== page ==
Knowing the Facts: Eating Disorders in Young Children
Though eating disorders have long been perceived as illnesses affecting only adults, they are becoming increasingly prevalent in young children. According to the National Eating Disorder Association (NEDA), one in four people battling an eating disorder is under the age of 18.
Among young people, eating disorders have the highest mortality rate of any psychiatric illness. This means that millions of young Americans are struggling with an illness that can have life-altering consequences. It is important and crucial that parents, educators and clinicians be aware of the signs and symptoms of eating disorders in young children, so that these disorders can be treated as early as possible.
What Causes Eating Disorders?
The cause of eating disorders is unknown. There are many factors that may contribute to their development, however, including genetics, hormones, environment, and psychology.
If you’re concerned that your child may be struggling with an eating disorder, it’s important to understand the signs and symptoms so that you can get them the help they need. In this article, we’ll discuss the three most common types of eating disorders in young children. We’ll also look at some of the warning signs that parents should be on the lookout for.
The Types of Eating Disorders
There are three main types of eating disorders: anorexia nervosa, bulimia nervosa, and binge eating disorder. Each one affects people in different ways and can have serious consequences for physical and mental health. Additionally, each of these three conditions involve distorted body image, dysfunctional thoughts about food and weight, and extreme emotional distress around food and eating. Among these types of eating disorders, each one has its own set of symptoms and behaviors, which can be difficult to diagnose.
Pediatric Anorexia Nervosa
The most common type of eating disorder among young children is pediatric anorexia nervosa. Anorexia nervosa is a psychiatric condition characterized by an irrational fear of weight gain and a distorted body image. As a result, children with anorexia nervosa often restrict their food intake to the point of malnutrition. They may also engage in excessive exercise or purging behaviors, such as vomiting or using laxatives, in order to control their weight.
Bulimia nervosa is an eating disorder characterized by binge eating and purging. Binge eating is defined as eating an excessive amount of food in a short period of time, and purging is defined as the intentional removal of food from the body by vomiting, abusing laxatives, or diuretics, or by fasting. Though it is often thought of as a disease that affects only adults, bulimia nervosa can also develop in young children. In fact, the number of cases of bulimia nervosa in young children is on the rise.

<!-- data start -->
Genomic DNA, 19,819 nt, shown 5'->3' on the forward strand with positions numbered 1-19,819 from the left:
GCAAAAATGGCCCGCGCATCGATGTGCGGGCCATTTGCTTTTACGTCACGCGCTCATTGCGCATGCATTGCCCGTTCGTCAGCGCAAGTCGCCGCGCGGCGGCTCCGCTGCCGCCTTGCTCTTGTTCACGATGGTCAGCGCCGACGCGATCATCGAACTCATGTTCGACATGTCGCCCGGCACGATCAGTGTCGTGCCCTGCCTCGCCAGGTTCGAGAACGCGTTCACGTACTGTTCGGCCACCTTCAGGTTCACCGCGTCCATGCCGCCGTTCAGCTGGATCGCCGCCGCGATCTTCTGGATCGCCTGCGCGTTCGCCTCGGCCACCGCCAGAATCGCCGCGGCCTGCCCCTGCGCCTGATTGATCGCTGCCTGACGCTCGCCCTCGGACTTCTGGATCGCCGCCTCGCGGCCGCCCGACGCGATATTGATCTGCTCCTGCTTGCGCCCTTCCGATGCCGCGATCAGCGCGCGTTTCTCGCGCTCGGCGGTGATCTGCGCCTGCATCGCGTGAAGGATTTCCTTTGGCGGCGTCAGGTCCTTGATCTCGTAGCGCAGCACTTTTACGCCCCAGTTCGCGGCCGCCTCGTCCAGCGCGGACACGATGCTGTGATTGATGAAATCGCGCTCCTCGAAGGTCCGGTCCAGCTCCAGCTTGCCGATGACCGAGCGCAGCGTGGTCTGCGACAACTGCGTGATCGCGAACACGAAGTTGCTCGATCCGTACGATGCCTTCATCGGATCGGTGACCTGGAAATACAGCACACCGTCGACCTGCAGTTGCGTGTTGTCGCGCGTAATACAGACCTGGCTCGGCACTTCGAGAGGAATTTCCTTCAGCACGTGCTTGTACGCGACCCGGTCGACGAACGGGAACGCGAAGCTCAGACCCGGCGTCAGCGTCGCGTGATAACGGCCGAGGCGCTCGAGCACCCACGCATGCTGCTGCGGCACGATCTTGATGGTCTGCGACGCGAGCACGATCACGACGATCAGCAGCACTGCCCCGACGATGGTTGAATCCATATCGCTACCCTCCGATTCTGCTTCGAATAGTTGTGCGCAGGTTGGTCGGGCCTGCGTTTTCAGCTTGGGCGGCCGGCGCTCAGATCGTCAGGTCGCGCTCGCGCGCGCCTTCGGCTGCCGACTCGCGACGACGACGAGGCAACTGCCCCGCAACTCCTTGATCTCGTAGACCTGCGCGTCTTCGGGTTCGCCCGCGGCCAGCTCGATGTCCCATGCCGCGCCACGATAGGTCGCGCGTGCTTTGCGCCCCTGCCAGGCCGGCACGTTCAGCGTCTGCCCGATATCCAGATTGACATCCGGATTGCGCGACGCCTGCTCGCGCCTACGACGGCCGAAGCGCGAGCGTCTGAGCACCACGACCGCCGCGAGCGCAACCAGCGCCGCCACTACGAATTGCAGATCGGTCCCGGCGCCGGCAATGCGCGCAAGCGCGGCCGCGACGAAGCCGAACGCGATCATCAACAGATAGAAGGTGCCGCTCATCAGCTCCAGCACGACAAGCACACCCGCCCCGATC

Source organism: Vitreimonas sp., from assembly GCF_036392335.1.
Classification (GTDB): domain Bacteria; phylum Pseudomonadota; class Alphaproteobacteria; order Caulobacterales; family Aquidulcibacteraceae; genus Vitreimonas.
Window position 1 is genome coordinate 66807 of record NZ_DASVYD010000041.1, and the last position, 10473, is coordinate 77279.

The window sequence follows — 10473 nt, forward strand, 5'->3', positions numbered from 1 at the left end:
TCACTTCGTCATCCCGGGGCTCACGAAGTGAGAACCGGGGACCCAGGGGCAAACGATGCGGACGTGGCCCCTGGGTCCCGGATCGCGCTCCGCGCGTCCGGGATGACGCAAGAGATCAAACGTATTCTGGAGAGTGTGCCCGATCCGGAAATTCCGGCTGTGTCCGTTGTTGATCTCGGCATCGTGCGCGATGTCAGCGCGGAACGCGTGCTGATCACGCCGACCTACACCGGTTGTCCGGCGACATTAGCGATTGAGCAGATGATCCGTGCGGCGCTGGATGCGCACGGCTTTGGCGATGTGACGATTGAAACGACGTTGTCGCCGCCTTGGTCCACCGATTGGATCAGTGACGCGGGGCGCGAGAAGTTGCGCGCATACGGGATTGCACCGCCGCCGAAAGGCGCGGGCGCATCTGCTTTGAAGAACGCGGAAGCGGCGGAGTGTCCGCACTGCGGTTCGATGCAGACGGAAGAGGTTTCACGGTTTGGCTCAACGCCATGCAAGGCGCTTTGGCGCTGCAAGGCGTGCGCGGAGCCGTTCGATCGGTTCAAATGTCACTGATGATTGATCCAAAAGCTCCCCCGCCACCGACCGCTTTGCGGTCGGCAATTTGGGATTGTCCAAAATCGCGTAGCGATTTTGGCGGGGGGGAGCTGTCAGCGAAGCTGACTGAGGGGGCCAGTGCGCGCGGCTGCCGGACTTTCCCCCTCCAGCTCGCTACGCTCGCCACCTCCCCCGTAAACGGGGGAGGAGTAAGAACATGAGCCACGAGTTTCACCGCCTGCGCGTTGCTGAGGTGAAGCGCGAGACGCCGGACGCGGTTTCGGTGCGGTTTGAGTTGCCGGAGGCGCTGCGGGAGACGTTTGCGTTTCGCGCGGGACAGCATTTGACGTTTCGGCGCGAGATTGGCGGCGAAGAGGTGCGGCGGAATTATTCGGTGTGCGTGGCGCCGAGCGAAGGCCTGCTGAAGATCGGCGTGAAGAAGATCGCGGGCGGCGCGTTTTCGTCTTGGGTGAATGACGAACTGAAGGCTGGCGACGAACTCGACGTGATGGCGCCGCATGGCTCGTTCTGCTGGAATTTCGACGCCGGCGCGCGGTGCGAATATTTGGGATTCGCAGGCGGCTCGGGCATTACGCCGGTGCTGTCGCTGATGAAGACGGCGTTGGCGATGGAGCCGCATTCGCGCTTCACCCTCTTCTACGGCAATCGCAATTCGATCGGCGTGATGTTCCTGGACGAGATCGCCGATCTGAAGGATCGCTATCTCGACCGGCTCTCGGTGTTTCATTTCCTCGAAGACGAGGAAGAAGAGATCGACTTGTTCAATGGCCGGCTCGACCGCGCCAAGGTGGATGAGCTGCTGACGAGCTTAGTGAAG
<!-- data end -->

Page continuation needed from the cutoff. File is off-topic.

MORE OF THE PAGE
Binge Eating Disorder
Binge eating disorder is characterized by a pattern of eating that involves eating large amounts of food in a short period of time, even when you’re not hungry. It’s sometimes called compulsive overeating or emotional eating. Children with BED may eat large amounts of food when they are not hungry, or eat even when they are full. They may feel embarrassed or ashamed about their binge eating, and often try to hide it from others.
Signs Your Child is Struggling with an Eating Disorder
It can be tough to tell when a young child is struggling with an eating disorder. After all, their weight and eating habits can fluctuate quite a bit as they grow and develop. It is important and crucial that parents, educators and clinicians be aware of the signs and symptoms of eating disorders in young children, so that these disorders can be treated as early as possible. At times, parents may notice disordered eating behaviors at home. Some red flags to watch are, a sudden change in appetite, sudden avoidance of meal times and calorie counting.
The following are some of the most common warning signs of an eating disorder in young children:
- Refusal to eat
- Excessive weight loss or gain
- Preoccupation with food and calories
- Frequent trips to the bathroom after meals
- Obsession with appearance and body size
- Depression, anxiety, or obsessive-compulsive behavior
- Severe mood swings
If you suspect that your child may be suffering from an eating disorder, please seek professional help immediately.
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